“Mr. Glasscox, [an apparently elderly man] who lives with Type 1 diabetes, suffered a severe hypoglycemic episode while driving his pickup truck on Interstate 59 South near the City of Argo, Alabama. His condition caused him to begin driving erratically. After other drivers on the interstate reported his erratic driving, the Argo City Police dispatched Officer Moses to the scene. What followed was captured on Officer Moses’s body camera.” When plaintiff stopped, the officer tased him five times in quick succession, not even giving him time to respond or get out of the truck. Even assuming the first two may have been justified, the other three were not because he was clearly unarmed and trying to comply. Qualified immunity is denied. Glasscox v. City of Argo, 2018 U.S. App. LEXIS 25839 (11th Cir. Sep. 12, 2018):
On appeal, Officer Moses argues that his repeated use of the taser on Mr. Glasscox was a reasonable display of force in light of the dangerous circumstances he encountered and Mr. Glasscox’s resistance to arrest. We disagree. Even assuming that Officer Moses reasonably deployed his taser twice, a reasonable jury could find that the continued tasing—when the video recording conclusively shows that Mr. Glasscox was not resisting but instead voicing his desire to comply with the officer’s commands, provided he was given a chance to do so—violated Mr. Glasscox’s Fourth Amendment right to be free from the excessive use of force.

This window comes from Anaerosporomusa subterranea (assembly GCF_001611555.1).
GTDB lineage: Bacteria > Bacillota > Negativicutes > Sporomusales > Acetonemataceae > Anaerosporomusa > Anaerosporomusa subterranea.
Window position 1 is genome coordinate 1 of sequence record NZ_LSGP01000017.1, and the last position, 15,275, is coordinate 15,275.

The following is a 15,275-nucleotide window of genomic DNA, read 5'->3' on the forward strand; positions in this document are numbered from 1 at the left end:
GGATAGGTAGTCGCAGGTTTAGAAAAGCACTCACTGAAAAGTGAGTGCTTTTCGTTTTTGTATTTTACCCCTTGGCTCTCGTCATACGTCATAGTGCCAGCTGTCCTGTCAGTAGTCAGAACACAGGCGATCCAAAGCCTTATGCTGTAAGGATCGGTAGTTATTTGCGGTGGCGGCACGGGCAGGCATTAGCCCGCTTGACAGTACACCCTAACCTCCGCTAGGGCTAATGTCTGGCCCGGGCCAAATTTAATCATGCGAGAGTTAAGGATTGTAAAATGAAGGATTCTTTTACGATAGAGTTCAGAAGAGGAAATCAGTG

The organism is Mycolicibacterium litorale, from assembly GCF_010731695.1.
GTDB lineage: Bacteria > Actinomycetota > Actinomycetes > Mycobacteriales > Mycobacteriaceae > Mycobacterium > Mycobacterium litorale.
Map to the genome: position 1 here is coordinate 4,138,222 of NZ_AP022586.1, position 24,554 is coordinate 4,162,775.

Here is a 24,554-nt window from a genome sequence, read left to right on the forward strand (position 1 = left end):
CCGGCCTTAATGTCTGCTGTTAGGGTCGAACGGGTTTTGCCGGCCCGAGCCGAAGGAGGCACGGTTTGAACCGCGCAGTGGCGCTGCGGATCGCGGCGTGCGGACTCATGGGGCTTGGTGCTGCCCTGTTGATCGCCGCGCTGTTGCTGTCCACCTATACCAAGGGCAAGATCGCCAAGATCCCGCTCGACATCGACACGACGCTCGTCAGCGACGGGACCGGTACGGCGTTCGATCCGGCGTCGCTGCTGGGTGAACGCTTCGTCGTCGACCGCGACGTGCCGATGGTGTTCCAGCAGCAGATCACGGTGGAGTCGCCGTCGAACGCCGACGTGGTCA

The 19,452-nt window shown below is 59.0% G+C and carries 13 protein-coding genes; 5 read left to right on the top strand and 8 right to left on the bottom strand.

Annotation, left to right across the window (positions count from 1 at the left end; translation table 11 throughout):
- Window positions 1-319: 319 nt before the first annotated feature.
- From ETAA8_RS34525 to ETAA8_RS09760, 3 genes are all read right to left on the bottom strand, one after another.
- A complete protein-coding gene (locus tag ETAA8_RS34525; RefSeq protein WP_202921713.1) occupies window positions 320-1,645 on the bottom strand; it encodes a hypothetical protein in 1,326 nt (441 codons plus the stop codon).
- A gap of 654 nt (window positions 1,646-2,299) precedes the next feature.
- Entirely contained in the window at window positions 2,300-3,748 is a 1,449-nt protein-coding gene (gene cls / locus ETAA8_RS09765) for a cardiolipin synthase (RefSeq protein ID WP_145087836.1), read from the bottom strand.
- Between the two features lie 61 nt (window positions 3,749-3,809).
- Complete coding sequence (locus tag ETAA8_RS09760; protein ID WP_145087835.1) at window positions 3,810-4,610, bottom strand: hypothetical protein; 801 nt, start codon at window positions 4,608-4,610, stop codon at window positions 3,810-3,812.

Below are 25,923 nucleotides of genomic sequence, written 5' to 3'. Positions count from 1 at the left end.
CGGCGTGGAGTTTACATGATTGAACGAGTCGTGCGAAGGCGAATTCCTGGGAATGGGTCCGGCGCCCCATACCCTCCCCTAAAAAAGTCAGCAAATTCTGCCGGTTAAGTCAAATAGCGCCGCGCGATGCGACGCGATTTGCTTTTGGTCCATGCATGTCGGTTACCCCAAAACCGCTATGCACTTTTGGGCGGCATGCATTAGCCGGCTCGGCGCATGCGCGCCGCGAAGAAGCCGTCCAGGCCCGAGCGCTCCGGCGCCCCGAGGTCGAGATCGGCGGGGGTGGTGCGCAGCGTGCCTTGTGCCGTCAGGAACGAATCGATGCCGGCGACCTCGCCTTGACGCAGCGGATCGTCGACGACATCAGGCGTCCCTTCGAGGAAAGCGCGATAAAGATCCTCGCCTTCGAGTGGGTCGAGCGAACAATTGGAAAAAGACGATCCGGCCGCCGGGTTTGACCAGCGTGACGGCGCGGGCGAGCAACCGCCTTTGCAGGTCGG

. . .
Under the summary judgment standard, Mr. Glasscox has made a sufficient showing that the force Officer Moses applied in repeatedly tasing him was excessive under the circumstances. We consider the Graham factors out of turn, addressing first the most important factor in determining whether the force used was justified; that is, whether Mr. Glasscox was actively resisting or attempting to evade arrest. The evidence, taken in the light most favorable to Mr. Glasscox, shows that he offered no resistance after the second use of the taser. We then examine the remaining factors—the severity of the crime at issue, whether Mr. Glasscox posed an immediate safety threat, and the nature and extent of Mr. Glasscox’s injuries—and explain why we balance the factors in Mr. Glasscox’s favor. When we apply the Graham test to the facts and circumstances here, we conclude a jury could find that the force Officer Moses used in repeatedly tasing Mr. Glasscox was not reasonably proportionate to the need for that force; thus, it was excessive.